By Nathan Slaughter
On Monday, Jan. 7, the U.S. Mint began taking orders for 2013 American Eagle silver coins. Officials were bracing for an onslaught of sales, but I doubt they were expecting this. By the end of the day, the Mint had sold more than 3.9 million of the 1-ounce 99.9% silver coins.
Silver may be trading well off its highs above $40 per ounce, but investment demand has never been stronger. That opening day marks the highest one-day tally in the history of the Silver Eagle program dating back to 1986.
The U.S. Mint sold out of 2012 silver coins early (Dec. 12, 2012), so buyers were understandably eager for the release of the 2013 issue. And opening day in general is typically busy. There were nearly 2.1 million coins sold on the first day they were available in 2011.
Still, this year's kickoff nearly doubled that. In fact, the 3.9 million Silver Eagles sold on Jan. 7 were more than the entire total from any month between 1986 and 2009.
Lest you think this was just a one-day phenomenon, I should say that dealers, collectors and speculators gobbled up another couple million coins in the following week. By Jan. 17, sales had soared past 6 million.
And on that day, authorized buyers received this notice:
"The U.S. Mint has temporarily sold out of 2013 American Eagle silver bullion coins. As a result, sales are suspended until we can build up an inventory of these coins."
Sales resumed later in the month, but even then coins were rationed among primary distributors. All told, Silver Eagle sales passed the 7 million mark, surpassing the record of 6.1 million set in January 2012.
Clearly, investors have a hearty appetite for physical silver -- and they're expressing interest in other ways as well.
Following an unprecedented cash inflow in January, the iShares Silver Trust (NYSE: SLV) is now brimming with about $9.5 billion in assets. Investors poured a record $603 million into the exchange-traded fund in a single day on Jan. 16, stockpiling 18.4 million ounces (572 tons) of silver in the fund's bank vaults. The fund's total assets now stand at around 342 million ounces.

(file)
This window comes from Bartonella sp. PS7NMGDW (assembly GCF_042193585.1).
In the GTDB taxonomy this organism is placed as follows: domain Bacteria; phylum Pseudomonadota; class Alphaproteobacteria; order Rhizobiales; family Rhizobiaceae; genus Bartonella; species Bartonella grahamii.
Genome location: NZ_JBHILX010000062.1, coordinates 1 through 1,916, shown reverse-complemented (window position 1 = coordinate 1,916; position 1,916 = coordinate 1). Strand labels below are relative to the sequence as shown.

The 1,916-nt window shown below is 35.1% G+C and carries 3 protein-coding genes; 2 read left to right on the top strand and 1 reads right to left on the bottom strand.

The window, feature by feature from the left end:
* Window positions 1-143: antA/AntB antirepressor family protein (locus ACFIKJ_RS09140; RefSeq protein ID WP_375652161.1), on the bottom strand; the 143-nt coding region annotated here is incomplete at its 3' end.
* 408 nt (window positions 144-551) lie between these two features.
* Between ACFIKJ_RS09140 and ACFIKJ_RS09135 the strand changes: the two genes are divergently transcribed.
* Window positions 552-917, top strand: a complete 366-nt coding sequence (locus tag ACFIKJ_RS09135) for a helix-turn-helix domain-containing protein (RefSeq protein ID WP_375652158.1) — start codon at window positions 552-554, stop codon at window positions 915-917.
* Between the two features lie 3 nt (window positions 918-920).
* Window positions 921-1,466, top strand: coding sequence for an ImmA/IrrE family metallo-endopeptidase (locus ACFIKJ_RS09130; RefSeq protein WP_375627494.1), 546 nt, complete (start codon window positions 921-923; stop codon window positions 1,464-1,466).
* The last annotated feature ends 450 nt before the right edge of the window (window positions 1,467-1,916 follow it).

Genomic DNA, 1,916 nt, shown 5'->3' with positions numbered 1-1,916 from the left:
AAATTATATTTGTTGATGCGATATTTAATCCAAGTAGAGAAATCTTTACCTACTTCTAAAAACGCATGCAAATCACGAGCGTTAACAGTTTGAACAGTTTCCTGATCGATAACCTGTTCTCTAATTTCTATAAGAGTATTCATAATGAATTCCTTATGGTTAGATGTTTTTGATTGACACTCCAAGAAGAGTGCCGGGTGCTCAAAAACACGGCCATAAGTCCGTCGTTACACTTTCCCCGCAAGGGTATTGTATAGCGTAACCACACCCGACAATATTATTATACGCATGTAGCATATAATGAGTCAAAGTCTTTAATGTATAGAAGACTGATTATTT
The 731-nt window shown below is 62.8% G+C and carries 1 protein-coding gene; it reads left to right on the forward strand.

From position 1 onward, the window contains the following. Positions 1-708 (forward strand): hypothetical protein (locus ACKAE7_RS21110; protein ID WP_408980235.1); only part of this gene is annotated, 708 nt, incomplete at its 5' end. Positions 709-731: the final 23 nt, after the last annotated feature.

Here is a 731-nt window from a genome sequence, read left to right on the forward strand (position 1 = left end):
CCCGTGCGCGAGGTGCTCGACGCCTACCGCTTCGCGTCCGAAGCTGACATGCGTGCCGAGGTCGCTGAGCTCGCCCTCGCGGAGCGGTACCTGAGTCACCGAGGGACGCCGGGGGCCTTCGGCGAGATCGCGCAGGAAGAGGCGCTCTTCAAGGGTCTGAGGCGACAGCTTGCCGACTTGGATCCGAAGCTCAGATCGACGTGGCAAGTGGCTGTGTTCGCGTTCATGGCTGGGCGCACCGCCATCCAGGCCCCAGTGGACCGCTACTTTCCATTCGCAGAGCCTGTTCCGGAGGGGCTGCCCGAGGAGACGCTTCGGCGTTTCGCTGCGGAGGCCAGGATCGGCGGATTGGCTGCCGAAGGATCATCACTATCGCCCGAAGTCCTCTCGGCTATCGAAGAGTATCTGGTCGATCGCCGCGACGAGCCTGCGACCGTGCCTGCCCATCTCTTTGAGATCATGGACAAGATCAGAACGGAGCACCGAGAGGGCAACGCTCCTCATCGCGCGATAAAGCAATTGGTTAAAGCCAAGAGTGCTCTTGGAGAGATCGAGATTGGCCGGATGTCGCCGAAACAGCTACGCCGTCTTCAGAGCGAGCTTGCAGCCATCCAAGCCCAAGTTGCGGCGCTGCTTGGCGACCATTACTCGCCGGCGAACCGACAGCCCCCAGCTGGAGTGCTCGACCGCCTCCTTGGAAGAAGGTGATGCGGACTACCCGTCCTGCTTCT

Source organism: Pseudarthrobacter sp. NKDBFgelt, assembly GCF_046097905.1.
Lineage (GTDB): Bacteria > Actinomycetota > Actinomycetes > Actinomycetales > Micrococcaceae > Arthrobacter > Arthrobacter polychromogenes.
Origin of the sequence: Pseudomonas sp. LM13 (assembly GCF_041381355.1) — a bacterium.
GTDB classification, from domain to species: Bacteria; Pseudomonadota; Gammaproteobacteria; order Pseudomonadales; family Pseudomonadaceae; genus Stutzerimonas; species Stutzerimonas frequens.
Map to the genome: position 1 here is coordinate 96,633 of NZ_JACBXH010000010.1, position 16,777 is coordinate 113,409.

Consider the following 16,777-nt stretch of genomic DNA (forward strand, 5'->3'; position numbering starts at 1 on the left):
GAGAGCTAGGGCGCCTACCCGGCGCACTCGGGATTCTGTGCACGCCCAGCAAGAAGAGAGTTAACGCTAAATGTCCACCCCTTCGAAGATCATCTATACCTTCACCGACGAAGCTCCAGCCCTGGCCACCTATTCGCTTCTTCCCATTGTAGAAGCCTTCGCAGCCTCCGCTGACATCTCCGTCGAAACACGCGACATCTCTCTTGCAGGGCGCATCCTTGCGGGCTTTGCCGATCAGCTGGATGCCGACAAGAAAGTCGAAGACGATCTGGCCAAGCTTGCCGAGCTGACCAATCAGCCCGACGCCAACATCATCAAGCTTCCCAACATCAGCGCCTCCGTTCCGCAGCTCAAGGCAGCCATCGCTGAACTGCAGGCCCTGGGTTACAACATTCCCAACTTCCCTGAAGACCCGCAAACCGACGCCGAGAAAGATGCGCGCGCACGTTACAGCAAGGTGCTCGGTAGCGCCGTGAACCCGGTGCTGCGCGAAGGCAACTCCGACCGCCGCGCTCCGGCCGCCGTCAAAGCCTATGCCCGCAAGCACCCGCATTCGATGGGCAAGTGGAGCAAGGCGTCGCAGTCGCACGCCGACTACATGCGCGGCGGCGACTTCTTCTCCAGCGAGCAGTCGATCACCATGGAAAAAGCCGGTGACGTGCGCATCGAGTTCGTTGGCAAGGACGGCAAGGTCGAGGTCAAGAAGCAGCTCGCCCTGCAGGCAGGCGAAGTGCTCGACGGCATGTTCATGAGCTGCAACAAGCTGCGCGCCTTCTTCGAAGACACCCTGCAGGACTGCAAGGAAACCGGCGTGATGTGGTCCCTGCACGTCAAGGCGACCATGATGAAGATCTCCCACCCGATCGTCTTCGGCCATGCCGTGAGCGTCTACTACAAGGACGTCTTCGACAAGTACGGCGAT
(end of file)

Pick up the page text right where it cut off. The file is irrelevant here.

And that's just one fund.
Investment through silver-backed ETFs now stands at a record of 19,114 tons globally, according to Bloomberg and Barclays. For the record, those holdings are equivalent to about nine months of mine output.
It's amazing to think that ETFs -- a source of demand that didn't even exist 15 years ago -- have now hoarded nine months of silver production. And there are plenty of buyers fighting over the rest.
Aside from coins and other investment demand, remember that silver is also a versatile metal with many commercial uses. And with the auto, manufacturing and construction sectors all rebounding, industrial demand is intensifying, particularly in Asia.
A recent study by Thomson Reuters forecasts that industrial silver use will rise to 511 million ounces next year, accounting for 57% of the world's silver production -- a new record high. With investors and industrial buyers tugging silver in the same direction, the metal is poised for continued gains in 2013.
All of this is welcome news for several of my Scarcity & Real Wealth holdings. One of my holdings just posted its eighth consecutive year of production growth.
The company dug up nearly 4.5 million ounces of silver in 2012, a solid 20% increase from 2011 (incidentally, the firm's gold output soared 77%). Management chose to stockpile much of its fourth-quarter production as inventory rather than sell it. That move looks to be prescient given today's stronger prices.
All told, if you sold out of silver when it was at its highs above $40 an ounce, then now may be a good time to reconsider getting back into the game.